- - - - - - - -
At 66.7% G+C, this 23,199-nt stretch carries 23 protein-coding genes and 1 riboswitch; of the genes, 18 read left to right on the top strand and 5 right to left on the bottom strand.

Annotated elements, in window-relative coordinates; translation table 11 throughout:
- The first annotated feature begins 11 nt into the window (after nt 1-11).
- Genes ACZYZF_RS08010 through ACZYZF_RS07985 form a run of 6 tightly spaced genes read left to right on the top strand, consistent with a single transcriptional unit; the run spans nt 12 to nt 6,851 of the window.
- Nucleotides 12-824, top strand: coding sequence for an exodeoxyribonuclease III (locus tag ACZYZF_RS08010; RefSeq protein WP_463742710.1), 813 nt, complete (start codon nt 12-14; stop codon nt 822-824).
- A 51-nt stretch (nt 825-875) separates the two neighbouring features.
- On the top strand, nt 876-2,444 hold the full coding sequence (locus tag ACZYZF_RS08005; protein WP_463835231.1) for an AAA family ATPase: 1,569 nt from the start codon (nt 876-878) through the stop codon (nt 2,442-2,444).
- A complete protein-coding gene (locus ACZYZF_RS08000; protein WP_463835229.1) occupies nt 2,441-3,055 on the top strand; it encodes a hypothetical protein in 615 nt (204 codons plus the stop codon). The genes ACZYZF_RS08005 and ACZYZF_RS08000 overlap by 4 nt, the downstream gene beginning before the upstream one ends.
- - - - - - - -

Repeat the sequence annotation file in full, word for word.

At 66.7% G+C, this 23,199-nt stretch carries 23 protein-coding genes and 1 riboswitch; of the genes, 18 read left to right on the top strand and 5 right to left on the bottom strand.

Annotated elements, in window-relative coordinates; translation table 11 throughout:
- The first annotated feature begins 11 nt into the window (after nt 1-11).
- Genes ACZYZF_RS08010 through ACZYZF_RS07985 form a run of 6 tightly spaced genes read left to right on the top strand, consistent with a single transcriptional unit; the run spans nt 12 to nt 6,851 of the window.
- Nucleotides 12-824, top strand: coding sequence for an exodeoxyribonuclease III (locus tag ACZYZF_RS08010; RefSeq protein WP_463742710.1), 813 nt, complete (start codon nt 12-14; stop codon nt 822-824).
- A 51-nt stretch (nt 825-875) separates the two neighbouring features.
- On the top strand, nt 876-2,444 hold the full coding sequence (locus tag ACZYZF_RS08005; protein WP_463835231.1) for an AAA family ATPase: 1,569 nt from the start codon (nt 876-878) through the stop codon (nt 2,442-2,444).
- A complete protein-coding gene (locus ACZYZF_RS08000; protein WP_463835229.1) occupies nt 2,441-3,055 on the top strand; it encodes a hypothetical protein in 615 nt (204 codons plus the stop codon). The genes ACZYZF_RS08005 and ACZYZF_RS08000 overlap by 4 nt, the downstream gene beginning before the upstream one ends.